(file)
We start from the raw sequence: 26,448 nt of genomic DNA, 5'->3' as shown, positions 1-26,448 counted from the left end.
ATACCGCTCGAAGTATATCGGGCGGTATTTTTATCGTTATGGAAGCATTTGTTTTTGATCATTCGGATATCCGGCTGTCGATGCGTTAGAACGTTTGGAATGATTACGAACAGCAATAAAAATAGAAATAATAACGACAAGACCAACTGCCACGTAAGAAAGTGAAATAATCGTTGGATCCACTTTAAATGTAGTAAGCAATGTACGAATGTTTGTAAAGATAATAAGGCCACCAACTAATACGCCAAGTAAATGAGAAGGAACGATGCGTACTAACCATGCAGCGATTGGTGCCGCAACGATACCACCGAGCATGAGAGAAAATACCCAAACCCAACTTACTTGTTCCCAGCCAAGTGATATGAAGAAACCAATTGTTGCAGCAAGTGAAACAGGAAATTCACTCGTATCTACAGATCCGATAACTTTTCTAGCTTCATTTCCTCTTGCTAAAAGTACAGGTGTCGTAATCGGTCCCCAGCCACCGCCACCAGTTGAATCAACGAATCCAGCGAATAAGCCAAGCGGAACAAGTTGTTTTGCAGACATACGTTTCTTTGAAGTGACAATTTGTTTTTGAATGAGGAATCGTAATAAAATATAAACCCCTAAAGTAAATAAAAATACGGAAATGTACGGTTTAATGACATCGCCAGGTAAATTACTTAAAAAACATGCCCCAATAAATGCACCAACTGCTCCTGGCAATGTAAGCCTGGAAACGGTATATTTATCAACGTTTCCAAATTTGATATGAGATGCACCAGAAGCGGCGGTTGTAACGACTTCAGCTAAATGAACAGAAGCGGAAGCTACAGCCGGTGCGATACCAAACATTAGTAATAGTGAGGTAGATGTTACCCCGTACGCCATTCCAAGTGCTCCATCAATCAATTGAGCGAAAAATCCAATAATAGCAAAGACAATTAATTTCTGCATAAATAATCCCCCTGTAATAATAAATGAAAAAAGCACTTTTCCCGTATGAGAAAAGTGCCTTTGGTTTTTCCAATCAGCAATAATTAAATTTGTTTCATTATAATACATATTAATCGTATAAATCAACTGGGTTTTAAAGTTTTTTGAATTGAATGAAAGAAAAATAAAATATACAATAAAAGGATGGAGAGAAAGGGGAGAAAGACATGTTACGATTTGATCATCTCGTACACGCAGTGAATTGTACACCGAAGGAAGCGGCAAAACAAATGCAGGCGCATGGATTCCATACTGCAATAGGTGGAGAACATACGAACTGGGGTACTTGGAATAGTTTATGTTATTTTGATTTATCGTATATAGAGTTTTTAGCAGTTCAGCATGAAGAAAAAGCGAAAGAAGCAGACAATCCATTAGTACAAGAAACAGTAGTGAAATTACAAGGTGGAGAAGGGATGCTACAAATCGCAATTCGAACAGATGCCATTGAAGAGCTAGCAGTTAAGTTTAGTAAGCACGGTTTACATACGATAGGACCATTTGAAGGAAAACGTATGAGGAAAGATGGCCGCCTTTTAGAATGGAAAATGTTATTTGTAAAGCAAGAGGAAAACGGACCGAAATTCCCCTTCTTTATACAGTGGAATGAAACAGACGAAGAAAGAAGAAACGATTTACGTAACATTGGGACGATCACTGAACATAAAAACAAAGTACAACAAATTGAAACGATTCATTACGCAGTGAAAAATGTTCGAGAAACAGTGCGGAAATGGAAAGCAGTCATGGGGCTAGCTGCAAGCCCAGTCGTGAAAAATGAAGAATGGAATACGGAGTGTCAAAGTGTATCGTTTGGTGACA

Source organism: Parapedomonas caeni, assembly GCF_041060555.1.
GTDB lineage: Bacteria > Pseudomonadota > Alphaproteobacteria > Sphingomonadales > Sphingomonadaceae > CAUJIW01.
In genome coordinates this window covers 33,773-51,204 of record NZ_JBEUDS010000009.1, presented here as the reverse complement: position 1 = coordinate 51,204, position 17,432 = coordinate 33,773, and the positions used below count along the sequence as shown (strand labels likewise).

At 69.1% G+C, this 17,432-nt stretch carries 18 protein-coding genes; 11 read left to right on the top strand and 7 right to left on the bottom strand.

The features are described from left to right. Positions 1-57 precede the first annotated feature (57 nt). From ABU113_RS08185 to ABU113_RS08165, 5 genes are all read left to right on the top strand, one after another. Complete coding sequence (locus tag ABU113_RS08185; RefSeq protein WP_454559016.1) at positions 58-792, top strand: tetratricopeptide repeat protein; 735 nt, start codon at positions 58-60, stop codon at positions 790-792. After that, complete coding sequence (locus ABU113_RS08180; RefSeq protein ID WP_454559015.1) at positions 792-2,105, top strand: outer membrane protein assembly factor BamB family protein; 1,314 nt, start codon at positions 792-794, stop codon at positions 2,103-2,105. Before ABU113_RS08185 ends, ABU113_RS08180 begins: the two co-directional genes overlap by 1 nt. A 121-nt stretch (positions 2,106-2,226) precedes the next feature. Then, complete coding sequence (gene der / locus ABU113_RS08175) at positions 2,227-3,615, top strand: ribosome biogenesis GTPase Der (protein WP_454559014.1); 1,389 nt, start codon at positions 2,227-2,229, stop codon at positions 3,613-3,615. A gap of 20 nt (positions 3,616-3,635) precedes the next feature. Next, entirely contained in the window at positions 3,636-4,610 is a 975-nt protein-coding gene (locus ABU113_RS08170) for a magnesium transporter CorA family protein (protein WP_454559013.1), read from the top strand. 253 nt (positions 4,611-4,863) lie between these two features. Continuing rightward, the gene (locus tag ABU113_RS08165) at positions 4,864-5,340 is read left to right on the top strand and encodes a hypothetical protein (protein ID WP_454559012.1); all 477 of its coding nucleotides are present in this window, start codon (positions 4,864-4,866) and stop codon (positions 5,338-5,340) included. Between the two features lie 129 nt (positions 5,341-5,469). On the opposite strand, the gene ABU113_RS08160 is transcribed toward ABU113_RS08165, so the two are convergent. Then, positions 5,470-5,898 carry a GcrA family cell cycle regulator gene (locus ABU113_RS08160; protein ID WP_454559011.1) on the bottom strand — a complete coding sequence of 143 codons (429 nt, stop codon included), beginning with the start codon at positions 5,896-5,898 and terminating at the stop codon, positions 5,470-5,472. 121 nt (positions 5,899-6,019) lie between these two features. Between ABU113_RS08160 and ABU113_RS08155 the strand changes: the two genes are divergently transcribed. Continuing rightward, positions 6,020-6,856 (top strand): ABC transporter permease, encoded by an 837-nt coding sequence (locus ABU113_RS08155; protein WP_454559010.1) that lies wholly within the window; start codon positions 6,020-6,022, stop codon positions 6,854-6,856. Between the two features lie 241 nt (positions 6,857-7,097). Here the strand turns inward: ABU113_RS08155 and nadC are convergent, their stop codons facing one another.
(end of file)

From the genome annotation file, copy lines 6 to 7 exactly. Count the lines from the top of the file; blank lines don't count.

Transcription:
At 69.1% G+C, this 17,432-nt stretch carries 18 protein-coding genes; 11 read left to right on the top strand and 7 right to left on the bottom strand.

The features are described from left to right. Positions 1-57 precede the first annotated feature (57 nt). From ABU113_RS08185 to ABU113_RS08165, 5 genes are all read left to right on the top strand, one after another. Complete coding sequence (locus tag ABU113_RS08185; RefSeq protein WP_454559016.1) at positions 58-792, top strand: tetratricopeptide repeat protein; 735 nt, start codon at positions 58-60, stop codon at positions 790-792. After that, complete coding sequence (locus ABU113_RS08180; RefSeq protein ID WP_454559015.1) at positions 792-2,105, top strand: outer membrane protein assembly factor BamB family protein; 1,314 nt, start codon at positions 792-794, stop codon at positions 2,103-2,105. Before ABU113_RS08185 ends, ABU113_RS08180 begins: the two co-directional genes overlap by 1 nt. A 121-nt stretch (positions 2,106-2,226) precedes the next feature. Then, complete coding sequence (gene der / locus ABU113_RS08175) at positions 2,227-3,615, top strand: ribosome biogenesis GTPase Der (protein WP_454559014.1); 1,389 nt, start codon at positions 2,227-2,229, stop codon at positions 3,613-3,615. A gap of 20 nt (positions 3,616-3,635) precedes the next feature. Next, entirely contained in the window at positions 3,636-4,610 is a 975-nt protein-coding gene (locus ABU113_RS08170) for a magnesium transporter CorA family protein (protein WP_454559013.1), read from the top strand. 253 nt (positions 4,611-4,863) lie between these two features. Continuing rightward, the gene (locus tag ABU113_RS08165) at positions 4,864-5,340 is read left to right on the top strand and encodes a hypothetical protein (protein ID WP_454559012.1); all 477 of its coding nucleotides are present in this window, start codon (positions 4,864-4,866) and stop codon (positions 5,338-5,340) included. Between the two features lie 129 nt (positions 5,341-5,469). On the opposite strand, the gene ABU113_RS08160 is transcribed toward ABU113_RS08165, so the two are convergent. Then, positions 5,470-5,898 carry a GcrA family cell cycle regulator gene (locus ABU113_RS08160; protein ID WP_454559011.1) on the bottom strand — a complete coding sequence of 143 codons (429 nt, stop codon included), beginning with the start codon at positions 5,896-5,898 and terminating at the stop codon, positions 5,470-5,472. 121 nt (positions 5,899-6,019) lie between these two features. Between ABU113_RS08160 and ABU113_RS08155 the strand changes: the two genes are divergently transcribed. Continuing rightward, positions 6,020-6,856 (top strand): ABC transporter permease, encoded by an 837-nt coding sequence (locus ABU113_RS08155; protein WP_454559010.1) that lies wholly within the window; start codon positions 6,020-6,022, stop codon positions 6,854-6,856. Between the two features lie 241 nt (positions 6,857-7,097). Here the strand turns inward: ABU113_RS08155 and nadC are convergent, their stop codons facing one another.